I am sure that I speak for many when I say that the desire for a loved one to recover from a mental health condition is so overwhelming it borders on the delusional. You want so much to believe that it’s true that you pretend it is.
I have stopped pretending that L is better. Throughout her illness she has excelled in her capacity to deceive – not through any malicious intent but to try and keep everybody happy. Even at the worst of her illness I have been astonished at a young woman who can lie sobbing on the floor one minute and chat cheerfully on the phone the next, or beam at her father who has unexpectedly dropped in and ask him how he is and tell him that she’s fine. It’s partly the stigma that does this – her desire to be well, to be ‘normal’ and free from this illness overwhelms her too, so much that asking for help is more difficult than coping alone. She pushes everyone away, including me, and I weep for how lonely her life must be as well as feeling helpless.
Her illness has morphed into new cycles of binge/purging. I am sceptical of her use of the term bingeing but her description of eating everything in sight, of even foraging in the food bin seems typical of the starved body being so fixated by food it will eat and eat only to be swamped by self hatred and disgust leading to purging through vomiting. This is a dangerous cycle – a person at a healthy weight can suffer a heart attack due to the chemical imbalance triggered by the forced vomiting. She is also profoundly depressed. Before leaving for university she attempted suicide and it was only her psych team that persuaded me it might be ok for her to travel far from home to start a new life. I believed with good reason that the services at university might be better than the woeful adult services at home and that she would access them. But L wants so much to be ‘normal’ that she delays making appointments. My threats to withhold any finances fall on deaf ears and she eventually sees a doctor only to wait even longer for the ED service. Her depression becomes worse and she is scarcely able to sleep at night and instead spends nights either in the library or out drinking – a seesaw of excess that only creates more turbulence in her life.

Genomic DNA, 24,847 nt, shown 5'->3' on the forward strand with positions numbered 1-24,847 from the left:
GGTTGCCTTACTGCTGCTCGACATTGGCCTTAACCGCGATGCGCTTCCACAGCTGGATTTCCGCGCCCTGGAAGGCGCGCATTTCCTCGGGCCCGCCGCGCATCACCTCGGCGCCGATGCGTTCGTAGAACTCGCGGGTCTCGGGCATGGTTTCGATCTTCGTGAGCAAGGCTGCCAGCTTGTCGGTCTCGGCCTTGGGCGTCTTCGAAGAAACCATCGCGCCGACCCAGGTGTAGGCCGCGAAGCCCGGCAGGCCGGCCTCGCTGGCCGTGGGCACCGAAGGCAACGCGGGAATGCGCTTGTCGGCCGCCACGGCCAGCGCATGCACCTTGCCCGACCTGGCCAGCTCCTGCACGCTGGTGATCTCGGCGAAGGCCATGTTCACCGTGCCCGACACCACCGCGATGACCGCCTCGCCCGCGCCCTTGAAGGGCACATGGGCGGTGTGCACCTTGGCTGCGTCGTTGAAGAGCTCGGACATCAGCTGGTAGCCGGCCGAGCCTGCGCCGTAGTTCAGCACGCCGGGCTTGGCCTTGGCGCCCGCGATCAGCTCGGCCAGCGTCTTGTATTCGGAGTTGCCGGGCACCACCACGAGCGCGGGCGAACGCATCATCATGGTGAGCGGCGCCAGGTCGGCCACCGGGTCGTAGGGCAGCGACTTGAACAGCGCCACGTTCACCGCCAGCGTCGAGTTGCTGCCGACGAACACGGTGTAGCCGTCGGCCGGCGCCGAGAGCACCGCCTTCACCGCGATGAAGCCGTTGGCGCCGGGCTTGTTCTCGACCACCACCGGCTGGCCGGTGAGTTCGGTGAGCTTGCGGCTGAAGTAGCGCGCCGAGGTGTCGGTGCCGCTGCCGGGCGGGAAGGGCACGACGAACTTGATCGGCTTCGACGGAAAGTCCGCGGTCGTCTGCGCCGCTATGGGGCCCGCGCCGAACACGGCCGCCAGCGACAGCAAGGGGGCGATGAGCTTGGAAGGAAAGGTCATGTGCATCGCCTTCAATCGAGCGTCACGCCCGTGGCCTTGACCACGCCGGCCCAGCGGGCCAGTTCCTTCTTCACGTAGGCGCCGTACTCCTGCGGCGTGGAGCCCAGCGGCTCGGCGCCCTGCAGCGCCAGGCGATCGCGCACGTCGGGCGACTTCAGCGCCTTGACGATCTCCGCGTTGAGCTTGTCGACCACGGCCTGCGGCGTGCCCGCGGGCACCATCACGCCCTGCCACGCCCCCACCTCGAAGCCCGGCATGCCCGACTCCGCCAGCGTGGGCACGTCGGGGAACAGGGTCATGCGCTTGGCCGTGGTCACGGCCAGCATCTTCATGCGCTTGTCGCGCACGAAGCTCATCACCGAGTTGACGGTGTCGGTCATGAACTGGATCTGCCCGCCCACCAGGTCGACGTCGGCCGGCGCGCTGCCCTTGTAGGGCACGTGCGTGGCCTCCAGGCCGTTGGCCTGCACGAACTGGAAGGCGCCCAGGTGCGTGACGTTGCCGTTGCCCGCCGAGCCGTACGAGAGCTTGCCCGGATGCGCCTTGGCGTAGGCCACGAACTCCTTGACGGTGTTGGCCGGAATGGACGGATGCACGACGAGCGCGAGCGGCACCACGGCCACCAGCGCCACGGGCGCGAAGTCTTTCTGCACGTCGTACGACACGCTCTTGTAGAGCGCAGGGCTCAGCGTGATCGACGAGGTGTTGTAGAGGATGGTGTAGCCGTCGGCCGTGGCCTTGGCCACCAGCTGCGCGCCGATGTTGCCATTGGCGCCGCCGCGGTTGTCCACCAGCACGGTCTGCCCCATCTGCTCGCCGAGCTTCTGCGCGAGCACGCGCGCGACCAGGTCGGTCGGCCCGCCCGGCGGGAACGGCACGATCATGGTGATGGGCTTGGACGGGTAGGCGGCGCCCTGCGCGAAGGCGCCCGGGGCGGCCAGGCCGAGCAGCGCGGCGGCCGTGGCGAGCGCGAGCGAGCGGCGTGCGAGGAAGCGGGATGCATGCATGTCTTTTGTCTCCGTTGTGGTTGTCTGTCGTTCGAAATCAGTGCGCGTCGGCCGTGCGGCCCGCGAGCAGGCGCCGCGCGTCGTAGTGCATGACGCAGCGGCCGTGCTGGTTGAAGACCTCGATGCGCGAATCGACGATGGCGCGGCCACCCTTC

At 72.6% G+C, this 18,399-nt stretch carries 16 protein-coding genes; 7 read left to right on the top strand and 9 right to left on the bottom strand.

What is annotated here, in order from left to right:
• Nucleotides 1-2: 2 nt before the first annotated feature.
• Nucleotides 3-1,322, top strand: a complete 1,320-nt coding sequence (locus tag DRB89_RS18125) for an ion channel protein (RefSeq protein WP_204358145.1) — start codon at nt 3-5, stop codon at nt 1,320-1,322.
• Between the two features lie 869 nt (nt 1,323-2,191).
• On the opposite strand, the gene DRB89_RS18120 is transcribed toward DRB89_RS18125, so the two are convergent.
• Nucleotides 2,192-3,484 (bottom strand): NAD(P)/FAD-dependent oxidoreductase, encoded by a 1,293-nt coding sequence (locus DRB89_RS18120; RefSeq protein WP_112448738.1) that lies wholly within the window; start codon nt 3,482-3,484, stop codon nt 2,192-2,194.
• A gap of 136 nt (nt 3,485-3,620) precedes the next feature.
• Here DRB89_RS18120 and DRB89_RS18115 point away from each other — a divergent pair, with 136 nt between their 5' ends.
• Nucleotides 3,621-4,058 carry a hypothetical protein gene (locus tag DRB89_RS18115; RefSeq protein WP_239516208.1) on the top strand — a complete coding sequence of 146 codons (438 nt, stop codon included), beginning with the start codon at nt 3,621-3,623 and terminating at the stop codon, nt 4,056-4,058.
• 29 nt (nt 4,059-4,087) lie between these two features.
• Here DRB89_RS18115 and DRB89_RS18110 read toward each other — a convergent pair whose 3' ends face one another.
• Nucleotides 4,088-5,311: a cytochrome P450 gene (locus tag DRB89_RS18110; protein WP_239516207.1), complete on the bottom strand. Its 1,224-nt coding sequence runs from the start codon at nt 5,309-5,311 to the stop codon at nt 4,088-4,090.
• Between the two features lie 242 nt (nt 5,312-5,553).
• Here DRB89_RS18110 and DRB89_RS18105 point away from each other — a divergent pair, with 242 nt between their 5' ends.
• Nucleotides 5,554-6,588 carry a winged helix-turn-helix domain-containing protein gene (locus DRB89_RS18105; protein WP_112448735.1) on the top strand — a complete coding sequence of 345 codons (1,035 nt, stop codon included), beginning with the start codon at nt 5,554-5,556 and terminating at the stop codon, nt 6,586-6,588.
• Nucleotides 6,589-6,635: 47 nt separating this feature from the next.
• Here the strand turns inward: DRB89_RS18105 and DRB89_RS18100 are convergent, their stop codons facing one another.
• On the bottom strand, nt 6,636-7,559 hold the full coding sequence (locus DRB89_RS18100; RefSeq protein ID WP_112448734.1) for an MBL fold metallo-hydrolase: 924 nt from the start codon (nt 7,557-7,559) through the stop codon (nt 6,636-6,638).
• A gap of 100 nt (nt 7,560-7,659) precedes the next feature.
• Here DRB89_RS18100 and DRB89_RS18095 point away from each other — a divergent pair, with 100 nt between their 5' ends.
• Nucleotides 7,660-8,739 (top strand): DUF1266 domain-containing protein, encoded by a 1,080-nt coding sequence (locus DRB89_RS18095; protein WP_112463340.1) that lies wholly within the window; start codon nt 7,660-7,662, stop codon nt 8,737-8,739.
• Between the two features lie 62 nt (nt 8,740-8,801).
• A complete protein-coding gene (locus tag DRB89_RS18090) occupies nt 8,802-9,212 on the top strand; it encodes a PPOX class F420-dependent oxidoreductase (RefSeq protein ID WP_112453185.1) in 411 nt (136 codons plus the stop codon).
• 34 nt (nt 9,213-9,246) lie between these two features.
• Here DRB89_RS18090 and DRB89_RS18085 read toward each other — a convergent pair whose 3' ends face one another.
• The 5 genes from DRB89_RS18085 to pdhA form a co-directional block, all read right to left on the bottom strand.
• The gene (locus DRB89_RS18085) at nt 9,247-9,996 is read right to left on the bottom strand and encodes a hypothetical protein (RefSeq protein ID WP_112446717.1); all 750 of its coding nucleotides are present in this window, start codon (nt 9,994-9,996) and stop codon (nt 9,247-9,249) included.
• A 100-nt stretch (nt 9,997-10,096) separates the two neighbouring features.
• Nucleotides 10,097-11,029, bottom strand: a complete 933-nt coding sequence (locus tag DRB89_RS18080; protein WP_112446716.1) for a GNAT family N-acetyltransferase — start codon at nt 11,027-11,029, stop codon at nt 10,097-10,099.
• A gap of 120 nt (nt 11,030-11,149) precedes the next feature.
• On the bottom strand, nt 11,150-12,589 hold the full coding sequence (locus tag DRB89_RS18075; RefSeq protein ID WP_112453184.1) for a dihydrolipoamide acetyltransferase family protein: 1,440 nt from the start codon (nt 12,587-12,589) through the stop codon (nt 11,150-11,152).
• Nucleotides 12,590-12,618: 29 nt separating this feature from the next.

It is five years since she became ill and I feel no closer to her getting better and with each year that passes I lose more hope. And so does she. For her, it is over a quarter of her life. Every second of her journey from puberty to adulthood has been spent dealing with an eating disorder and I know she no longer believes she will get better and sees little point in living. I have tried strict, controlling mum; calm, caring mum; trusting, hands-off mum; begging, pleading mum – and the truth is that nothing has worked. I feel I have failed her and worst of all I feel a constant bereavement for the life this clever, funny, beautiful young woman should be living. So I’m back here, to write about life and to ask for help. Because I really don’t know what to do any more and that scares me more than I can say.